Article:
In one corner, Japanese percussionist Nava Dunkelman, trained in taiko and gamelan. In the other, Hong Kong electro-acoustic composer Amma Ateria. When the bell rings, the two women approach the center and embrace, dubbing their new partnership IMA.
The Flowers Die in Burning Fire is a dark album, perfectly suited for this time of year. But while it’s a suite about death, it also embraces rebirth: the hand, the offering, the flower. One intuits ancient forces at work, embedded in the mysterious poetry that dangles on the edge of perception. The opening Japanese words are melded to a hollowed drum beat, the beginning of a ritualistic ceremony, chased by cymbals, chimes, gongs and bells in “Meshes of the Afternoon.” One two-note phrase even imitates a doorbell. As words flow backwards, time’s arrow is recalibrated. What’s on the other side of the door?
“At the third stroke, it will be 7, 2, and 40 seconds.” The opening line of “時間” (“Time”) gives way to birdsong, wind chimes and dueling bell towers. This disconnection lies at the heart of Flowers, which toys with perceptions of time. What happens when our clocks go mad and our computers stop making sense? Can we trust our bodies and instincts? According to researchers, we cannot; scientists isolated underground vastly overestimate or underestimate the amount of hours spent away from the surface. This claustrophobic sense is visited in “Vulnerable,” which sounds like wind rushing through a cave, answered by a series of lonely signal flares. The droned-out ending of “Drowning Girl” is thoroughly forlorn, while “Thin Film” is abstract and terrifying. But IMA doesn’t sink into the abyss; sometimes some things must die for others to be born ~ or in some traditions, reborn.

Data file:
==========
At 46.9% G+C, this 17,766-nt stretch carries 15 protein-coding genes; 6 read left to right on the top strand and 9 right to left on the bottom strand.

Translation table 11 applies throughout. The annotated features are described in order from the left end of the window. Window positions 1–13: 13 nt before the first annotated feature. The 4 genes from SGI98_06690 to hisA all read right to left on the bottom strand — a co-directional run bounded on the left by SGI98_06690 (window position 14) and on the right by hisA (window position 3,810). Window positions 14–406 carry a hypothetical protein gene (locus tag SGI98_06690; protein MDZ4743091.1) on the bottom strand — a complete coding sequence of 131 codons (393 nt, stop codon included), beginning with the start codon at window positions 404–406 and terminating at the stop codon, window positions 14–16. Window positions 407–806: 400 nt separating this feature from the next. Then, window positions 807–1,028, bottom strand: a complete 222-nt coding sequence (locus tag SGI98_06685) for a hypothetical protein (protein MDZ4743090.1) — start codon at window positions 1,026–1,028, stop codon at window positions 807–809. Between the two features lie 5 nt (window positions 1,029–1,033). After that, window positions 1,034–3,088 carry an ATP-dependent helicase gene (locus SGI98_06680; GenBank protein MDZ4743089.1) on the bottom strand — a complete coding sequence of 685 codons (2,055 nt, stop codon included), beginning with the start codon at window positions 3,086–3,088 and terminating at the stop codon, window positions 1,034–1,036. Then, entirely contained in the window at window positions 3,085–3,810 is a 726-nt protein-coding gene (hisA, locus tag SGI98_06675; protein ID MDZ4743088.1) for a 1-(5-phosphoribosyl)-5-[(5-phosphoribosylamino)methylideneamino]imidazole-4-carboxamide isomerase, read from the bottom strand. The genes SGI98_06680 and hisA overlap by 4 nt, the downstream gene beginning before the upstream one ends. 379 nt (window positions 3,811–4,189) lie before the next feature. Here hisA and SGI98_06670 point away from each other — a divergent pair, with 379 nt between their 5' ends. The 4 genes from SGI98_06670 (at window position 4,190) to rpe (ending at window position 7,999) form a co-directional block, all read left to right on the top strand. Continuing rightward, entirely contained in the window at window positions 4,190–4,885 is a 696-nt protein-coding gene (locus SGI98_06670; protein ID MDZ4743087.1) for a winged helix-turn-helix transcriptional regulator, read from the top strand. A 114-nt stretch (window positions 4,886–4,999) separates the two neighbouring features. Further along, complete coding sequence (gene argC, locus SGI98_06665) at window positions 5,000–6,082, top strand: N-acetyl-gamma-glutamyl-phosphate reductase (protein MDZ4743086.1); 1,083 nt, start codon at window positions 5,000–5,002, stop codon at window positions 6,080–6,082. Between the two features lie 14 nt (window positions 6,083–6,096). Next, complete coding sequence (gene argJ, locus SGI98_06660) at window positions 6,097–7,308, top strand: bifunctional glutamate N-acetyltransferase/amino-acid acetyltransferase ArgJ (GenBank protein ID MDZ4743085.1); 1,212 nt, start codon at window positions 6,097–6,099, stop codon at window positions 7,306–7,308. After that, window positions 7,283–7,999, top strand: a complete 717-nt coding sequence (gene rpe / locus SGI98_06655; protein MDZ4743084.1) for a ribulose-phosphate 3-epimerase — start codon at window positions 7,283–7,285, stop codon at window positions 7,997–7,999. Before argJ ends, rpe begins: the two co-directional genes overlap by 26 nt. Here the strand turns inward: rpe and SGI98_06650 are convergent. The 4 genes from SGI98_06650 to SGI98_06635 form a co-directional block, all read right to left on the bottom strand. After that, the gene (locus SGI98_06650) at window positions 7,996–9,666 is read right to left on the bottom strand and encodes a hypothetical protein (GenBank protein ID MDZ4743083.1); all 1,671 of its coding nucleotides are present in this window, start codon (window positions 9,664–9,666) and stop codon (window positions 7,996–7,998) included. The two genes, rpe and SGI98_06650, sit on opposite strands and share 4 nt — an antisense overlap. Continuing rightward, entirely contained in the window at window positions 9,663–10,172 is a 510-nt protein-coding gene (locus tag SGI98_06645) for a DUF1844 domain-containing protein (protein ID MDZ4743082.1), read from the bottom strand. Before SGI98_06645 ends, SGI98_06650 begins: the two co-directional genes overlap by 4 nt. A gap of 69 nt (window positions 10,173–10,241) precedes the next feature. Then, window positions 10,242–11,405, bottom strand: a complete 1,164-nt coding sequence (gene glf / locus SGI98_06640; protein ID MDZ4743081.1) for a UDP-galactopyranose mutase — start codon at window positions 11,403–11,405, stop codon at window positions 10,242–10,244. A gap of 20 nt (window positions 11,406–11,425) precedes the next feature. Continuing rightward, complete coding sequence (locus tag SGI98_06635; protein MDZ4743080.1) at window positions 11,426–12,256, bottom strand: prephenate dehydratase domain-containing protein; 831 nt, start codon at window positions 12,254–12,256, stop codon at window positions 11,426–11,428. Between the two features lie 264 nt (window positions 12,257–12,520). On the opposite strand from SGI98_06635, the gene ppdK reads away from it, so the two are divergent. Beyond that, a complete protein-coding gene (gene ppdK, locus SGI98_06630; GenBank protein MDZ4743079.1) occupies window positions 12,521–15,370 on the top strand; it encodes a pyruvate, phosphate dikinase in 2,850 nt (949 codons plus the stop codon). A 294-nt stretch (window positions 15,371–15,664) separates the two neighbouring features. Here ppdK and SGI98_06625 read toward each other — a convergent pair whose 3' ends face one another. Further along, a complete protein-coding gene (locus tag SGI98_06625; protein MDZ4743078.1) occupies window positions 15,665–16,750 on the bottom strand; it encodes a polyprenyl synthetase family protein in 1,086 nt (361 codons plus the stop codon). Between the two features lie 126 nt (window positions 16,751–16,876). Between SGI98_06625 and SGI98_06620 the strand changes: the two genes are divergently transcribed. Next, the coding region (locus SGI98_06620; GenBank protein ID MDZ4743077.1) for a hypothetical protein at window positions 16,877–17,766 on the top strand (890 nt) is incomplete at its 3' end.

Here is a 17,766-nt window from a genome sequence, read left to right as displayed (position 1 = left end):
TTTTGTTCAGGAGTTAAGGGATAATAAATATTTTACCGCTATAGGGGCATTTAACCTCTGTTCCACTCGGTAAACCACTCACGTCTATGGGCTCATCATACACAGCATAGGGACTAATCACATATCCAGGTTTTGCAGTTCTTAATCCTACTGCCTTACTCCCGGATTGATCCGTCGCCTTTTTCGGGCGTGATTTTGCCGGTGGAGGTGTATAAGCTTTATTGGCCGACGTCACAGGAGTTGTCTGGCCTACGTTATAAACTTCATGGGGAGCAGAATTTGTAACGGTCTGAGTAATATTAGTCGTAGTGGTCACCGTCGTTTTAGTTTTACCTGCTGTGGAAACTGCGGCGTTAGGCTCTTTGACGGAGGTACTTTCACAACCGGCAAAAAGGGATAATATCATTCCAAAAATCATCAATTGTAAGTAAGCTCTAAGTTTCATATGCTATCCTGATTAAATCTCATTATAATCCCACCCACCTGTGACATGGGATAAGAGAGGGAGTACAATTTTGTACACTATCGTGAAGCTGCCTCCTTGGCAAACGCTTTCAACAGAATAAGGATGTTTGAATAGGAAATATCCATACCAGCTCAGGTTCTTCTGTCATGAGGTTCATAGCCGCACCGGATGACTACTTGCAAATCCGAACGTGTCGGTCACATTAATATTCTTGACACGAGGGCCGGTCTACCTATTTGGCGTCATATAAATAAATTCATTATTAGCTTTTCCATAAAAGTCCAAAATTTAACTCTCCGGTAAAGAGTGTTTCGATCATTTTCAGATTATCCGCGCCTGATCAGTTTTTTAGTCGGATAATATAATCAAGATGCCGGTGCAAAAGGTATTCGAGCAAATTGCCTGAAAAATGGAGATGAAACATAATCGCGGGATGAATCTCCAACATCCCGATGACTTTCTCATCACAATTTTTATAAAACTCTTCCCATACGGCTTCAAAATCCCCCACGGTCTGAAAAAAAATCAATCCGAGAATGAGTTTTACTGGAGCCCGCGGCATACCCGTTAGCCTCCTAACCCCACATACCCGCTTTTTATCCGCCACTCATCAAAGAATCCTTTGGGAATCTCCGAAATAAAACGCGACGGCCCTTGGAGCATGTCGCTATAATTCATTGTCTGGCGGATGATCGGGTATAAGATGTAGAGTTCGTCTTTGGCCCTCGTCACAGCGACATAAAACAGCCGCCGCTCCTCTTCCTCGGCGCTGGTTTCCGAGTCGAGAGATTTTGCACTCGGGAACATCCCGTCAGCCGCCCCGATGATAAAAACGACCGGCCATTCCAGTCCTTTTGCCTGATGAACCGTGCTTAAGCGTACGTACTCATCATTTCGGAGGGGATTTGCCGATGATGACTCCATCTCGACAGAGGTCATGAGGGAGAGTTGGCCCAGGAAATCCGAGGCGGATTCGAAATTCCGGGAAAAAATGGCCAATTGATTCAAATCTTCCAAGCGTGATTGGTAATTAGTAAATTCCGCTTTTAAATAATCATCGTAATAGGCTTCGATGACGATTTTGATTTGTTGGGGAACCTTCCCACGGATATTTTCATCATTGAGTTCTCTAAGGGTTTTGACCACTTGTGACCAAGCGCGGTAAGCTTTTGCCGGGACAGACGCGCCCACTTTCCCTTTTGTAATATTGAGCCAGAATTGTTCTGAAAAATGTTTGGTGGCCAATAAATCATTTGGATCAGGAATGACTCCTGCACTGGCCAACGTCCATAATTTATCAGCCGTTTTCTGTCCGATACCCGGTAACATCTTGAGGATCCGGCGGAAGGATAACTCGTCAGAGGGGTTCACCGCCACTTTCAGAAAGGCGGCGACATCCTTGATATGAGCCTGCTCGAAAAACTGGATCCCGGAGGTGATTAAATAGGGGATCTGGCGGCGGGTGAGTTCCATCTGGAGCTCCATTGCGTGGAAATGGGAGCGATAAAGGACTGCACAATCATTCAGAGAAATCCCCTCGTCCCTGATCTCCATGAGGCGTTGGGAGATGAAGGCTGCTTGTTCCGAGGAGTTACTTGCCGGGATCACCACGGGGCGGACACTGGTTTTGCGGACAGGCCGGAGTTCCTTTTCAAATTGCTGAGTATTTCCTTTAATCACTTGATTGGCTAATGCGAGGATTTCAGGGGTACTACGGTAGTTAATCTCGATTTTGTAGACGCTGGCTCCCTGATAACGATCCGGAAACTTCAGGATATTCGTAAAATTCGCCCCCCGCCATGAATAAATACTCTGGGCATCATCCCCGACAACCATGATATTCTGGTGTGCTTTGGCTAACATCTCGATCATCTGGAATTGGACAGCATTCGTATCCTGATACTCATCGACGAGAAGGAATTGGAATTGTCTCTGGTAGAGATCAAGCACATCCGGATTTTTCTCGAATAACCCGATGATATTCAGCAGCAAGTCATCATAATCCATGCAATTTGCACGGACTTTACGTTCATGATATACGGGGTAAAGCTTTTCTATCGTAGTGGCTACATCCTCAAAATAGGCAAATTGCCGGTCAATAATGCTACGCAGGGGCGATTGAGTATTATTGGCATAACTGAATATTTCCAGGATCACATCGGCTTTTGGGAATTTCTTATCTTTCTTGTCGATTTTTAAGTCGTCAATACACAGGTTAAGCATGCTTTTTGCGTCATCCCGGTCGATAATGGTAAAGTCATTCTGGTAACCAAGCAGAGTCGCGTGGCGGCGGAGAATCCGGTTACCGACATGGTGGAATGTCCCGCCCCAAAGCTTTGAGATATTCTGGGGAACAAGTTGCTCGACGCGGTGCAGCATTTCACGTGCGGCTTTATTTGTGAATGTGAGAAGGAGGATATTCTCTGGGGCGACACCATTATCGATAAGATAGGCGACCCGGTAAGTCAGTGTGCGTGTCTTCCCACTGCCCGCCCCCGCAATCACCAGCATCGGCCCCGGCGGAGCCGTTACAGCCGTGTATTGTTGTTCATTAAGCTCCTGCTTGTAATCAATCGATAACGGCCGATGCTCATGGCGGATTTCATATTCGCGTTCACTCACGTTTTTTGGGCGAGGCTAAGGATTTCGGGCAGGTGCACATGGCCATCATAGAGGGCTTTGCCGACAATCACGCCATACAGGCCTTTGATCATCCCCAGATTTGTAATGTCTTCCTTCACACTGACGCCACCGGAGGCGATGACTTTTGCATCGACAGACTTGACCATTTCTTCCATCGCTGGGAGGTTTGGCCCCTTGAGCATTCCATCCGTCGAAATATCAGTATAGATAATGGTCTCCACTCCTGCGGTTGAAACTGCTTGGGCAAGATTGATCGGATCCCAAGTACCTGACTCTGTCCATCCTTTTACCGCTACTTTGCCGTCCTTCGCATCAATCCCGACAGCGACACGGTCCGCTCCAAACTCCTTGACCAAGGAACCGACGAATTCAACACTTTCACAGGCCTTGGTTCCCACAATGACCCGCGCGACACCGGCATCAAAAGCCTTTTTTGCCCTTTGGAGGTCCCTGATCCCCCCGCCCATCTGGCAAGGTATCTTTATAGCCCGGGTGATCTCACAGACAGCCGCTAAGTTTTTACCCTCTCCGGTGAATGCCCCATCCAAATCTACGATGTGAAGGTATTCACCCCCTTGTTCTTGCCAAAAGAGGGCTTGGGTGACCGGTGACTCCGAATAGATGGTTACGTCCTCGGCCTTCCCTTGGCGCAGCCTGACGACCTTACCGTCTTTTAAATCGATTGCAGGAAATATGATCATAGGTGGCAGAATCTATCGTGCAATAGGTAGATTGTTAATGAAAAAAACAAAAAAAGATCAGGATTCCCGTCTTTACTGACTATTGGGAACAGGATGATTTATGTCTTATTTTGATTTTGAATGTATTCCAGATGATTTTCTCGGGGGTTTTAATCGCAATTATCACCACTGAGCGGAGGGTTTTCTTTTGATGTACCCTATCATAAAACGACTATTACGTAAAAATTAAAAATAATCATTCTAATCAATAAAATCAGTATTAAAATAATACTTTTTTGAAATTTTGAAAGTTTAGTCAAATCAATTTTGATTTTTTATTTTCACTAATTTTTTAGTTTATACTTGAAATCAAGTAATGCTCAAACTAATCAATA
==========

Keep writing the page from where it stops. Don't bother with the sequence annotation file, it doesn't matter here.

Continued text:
The real action begins after “the flowers die in burning fire.” Abstraction gives way to melody, dark tones to light, whisper to song. We realize that the album is not reflecting a mood, but telling a story that is as cyclical as the seasons. While the drones of “Eline” sound like fall, the chimes ring like spring. In the center of the piece, all sound is sucked into a marrow of silence, only to reemerge: stronger, more stable, possessing the sing-song quality of children dancing around a maypole.
The odd triumph of Flowers is that it sounds foreboding, but bears an encouraging message, in the same way as a severed hand seems frightening, but can symbolize protection, blessing or longevity depending on one’s culture. What one perceives as encroaching darkness may simply be the light getting ready to leap. (Richard Allen)